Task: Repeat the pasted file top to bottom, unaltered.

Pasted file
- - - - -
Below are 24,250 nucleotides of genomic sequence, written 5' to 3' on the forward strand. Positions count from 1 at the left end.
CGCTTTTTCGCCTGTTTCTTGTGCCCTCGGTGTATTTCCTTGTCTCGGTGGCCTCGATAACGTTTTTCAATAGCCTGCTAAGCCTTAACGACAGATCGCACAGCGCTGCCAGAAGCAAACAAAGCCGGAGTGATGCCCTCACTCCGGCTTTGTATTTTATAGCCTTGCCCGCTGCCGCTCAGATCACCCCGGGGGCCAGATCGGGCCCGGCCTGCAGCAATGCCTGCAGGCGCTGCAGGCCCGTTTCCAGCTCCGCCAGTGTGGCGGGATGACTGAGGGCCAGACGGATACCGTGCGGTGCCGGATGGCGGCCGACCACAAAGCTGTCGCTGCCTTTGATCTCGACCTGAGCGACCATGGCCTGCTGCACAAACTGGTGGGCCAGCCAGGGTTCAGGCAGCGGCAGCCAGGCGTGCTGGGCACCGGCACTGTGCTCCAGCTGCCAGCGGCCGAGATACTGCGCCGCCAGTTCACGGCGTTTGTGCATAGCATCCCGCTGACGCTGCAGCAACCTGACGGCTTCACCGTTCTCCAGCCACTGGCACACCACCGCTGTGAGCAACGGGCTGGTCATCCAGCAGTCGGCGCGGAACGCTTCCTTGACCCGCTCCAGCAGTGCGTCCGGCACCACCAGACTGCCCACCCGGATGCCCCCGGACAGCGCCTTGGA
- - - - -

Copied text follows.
Below are 24,250 nucleotides of genomic sequence, written 5' to 3' on the forward strand. Positions count from 1 at the left end.
CGCTTTTTCGCCTGTTTCTTGTGCCCTCGGTGTATTTCCTTGTCTCGGTGGCCTCGATAACGTTTTTCAATAGCCTGCTAAGCCTTAACGACAGATCGCACAGCGCTGCCAGAAGCAAACAAAGCCGGAGTGATGCCCTCACTCCGGCTTTGTATTTTATAGCCTTGCCCGCTGCCGCTCAGATCACCCCGGGGGCCAGATCGGGCCCGGCCTGCAGCAATGCCTGCAGGCGCTGCAGGCCCGTTTCCAGCTCCGCCAGTGTGGCGGGATGACTGAGGGCCAGACGGATACCGTGCGGTGCCGGATGGCGGCCGACCACAAAGCTGTCGCTGCCTTTGATCTCGACCTGAGCGACCATGGCCTGCTGCACAAACTGGTGGGCCAGCCAGGGTTCAGGCAGCGGCAGCCAGGCGTGCTGGGCACCGGCACTGTGCTCCAGCTGCCAGCGGCCGAGATACTGCGCCGCCAGTTCACGGCGTTTGTGCATAGCATCCCGCTGACGCTGCAGCAACCTGACGGCTTCACCGTTCTCCAGCCACTGGCACACCACCGCTGTGAGCAACGGGCTGGTCATCCAGCAGTCGGCGCGGAACGCTTCCTTGACCCGCTCCAGCAGTGCGTCCGGCACCACCAGACTGCCCACCCGGATGCCCCCGGACAGCGCCTTGGA